UK VERSION

07Oct Take a Deeper Look Inside the MÜHLE Museum


Nestled away in the lower ground floor of our Carnaby nook is the MÜHLE Museum. Adorning the walls of MÜHLE London Barbershop, it’s a homage to the tradition and ritual of shaving. The collection comprises of shaving exhibits that span several centuries, characterised by a fine and luxurious touch.


Pictured: Shaving Relics captivate guests at the London Museum and Barbershop launch

 

Shaving as a Luxury

For a long time, regular shaving was a privilege only available to those with deeper pockets. The innate luxury of this care ritual was expressed in elaborate shaving utensils, consisting of painstaking artistic details and precious metals like silver. The invention of new shaving tools for men meant that the ability to be smooth cheeked no longer relied exclusively on access to a barber and the spread of self-shaving began. However, this male intimate ritual continues to be an experience that is treasured and ceremonious- the tools surrounding it upgraded to luxury goods by their shapes and materials used. Indeed, the tools have become a form of subtle and not so subtle self-expression decorating bathroom sinks and countertops saying a little something about the person who uses them. In many ways they reflect the faces that they cleanse, massage, exfoliate, sculpt and shear: groomed and recreated to convey gentility, charm and individuality.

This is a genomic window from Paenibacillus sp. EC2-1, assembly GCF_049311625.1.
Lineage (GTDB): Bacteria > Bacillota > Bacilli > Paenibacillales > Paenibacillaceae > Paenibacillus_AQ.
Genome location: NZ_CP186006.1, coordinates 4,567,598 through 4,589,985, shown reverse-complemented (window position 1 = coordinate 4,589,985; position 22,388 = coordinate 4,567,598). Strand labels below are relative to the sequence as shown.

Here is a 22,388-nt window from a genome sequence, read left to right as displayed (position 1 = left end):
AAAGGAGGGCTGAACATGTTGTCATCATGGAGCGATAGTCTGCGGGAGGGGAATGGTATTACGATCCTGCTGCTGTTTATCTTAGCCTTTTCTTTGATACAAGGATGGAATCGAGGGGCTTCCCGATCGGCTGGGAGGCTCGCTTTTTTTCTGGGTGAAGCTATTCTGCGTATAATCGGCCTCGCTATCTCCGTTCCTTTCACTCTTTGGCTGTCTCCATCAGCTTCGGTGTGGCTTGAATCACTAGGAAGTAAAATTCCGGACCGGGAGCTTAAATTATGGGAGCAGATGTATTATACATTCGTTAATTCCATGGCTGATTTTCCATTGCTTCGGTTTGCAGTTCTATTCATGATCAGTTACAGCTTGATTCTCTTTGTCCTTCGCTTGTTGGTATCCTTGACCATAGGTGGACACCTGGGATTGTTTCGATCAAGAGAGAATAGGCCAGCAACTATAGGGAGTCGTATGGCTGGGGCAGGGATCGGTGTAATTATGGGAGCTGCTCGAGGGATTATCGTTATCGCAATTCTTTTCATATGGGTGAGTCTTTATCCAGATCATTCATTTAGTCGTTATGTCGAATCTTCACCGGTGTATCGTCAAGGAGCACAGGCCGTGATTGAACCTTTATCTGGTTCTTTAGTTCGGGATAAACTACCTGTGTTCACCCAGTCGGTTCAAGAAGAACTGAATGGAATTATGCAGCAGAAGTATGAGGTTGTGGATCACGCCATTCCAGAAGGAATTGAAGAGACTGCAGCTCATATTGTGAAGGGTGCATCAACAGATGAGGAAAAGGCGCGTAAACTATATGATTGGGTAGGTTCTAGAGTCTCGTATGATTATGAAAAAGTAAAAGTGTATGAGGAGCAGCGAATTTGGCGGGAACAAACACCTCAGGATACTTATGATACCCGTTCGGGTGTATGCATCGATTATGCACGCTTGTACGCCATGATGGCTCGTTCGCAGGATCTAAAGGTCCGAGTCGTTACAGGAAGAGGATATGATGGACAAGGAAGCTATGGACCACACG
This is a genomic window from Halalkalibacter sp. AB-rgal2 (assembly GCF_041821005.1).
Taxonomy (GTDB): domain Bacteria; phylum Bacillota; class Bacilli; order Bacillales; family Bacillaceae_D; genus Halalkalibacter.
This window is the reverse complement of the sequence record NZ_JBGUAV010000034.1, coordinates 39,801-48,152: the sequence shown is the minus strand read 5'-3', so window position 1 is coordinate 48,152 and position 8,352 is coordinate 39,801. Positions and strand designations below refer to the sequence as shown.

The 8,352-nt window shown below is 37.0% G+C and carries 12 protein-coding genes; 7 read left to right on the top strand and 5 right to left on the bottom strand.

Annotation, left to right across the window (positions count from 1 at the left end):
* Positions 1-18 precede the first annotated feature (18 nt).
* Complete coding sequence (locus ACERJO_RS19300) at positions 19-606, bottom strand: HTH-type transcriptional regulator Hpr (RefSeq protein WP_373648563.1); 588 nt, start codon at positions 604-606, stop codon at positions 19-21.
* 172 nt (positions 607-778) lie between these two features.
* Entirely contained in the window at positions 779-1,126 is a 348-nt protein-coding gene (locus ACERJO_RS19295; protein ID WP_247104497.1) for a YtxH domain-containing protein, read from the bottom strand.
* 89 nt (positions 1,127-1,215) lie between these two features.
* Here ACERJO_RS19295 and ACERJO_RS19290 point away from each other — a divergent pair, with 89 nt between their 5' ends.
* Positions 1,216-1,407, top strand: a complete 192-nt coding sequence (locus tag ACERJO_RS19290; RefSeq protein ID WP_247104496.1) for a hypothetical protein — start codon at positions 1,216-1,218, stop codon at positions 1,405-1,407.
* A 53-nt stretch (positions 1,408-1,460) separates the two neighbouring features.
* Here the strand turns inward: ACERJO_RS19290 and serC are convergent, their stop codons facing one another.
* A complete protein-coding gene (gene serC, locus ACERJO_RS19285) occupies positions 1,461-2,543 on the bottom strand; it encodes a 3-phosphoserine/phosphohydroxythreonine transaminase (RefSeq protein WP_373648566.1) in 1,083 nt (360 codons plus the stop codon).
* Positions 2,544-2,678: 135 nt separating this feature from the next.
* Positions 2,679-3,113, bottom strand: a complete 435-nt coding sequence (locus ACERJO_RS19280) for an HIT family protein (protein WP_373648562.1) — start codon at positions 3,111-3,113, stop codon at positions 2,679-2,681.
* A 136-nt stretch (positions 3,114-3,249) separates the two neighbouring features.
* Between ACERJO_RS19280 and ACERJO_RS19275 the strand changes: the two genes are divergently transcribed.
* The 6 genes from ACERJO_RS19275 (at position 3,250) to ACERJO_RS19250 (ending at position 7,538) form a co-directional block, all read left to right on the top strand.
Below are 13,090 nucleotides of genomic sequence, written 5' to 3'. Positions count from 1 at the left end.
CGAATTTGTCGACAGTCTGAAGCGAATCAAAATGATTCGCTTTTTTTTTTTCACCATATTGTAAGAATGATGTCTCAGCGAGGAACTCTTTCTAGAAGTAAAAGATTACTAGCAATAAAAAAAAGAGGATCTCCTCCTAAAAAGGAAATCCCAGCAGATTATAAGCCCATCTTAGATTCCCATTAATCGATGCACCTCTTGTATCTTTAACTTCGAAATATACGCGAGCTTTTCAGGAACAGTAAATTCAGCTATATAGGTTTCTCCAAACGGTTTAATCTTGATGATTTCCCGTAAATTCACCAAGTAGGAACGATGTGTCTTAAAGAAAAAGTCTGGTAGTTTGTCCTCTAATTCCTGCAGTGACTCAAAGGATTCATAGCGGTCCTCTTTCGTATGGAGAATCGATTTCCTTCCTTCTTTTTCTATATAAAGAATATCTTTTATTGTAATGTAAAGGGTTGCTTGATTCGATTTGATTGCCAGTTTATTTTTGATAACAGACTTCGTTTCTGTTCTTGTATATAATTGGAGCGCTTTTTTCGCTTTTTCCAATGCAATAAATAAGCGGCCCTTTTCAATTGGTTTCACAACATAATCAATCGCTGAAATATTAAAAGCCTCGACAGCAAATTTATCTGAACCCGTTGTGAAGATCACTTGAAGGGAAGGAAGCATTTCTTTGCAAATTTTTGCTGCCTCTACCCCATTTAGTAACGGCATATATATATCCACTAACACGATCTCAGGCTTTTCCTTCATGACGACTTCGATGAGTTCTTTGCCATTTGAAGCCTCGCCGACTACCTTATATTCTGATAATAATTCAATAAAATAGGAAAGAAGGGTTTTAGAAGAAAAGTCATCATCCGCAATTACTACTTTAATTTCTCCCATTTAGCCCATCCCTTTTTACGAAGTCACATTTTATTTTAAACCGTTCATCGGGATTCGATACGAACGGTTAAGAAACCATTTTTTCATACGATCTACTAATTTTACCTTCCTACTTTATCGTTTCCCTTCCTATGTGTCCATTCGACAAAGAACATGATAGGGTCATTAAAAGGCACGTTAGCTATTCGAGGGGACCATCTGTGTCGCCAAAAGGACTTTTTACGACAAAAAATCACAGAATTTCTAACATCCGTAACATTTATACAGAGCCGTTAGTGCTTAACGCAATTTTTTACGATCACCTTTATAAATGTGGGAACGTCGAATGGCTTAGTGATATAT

In the Beginning There Were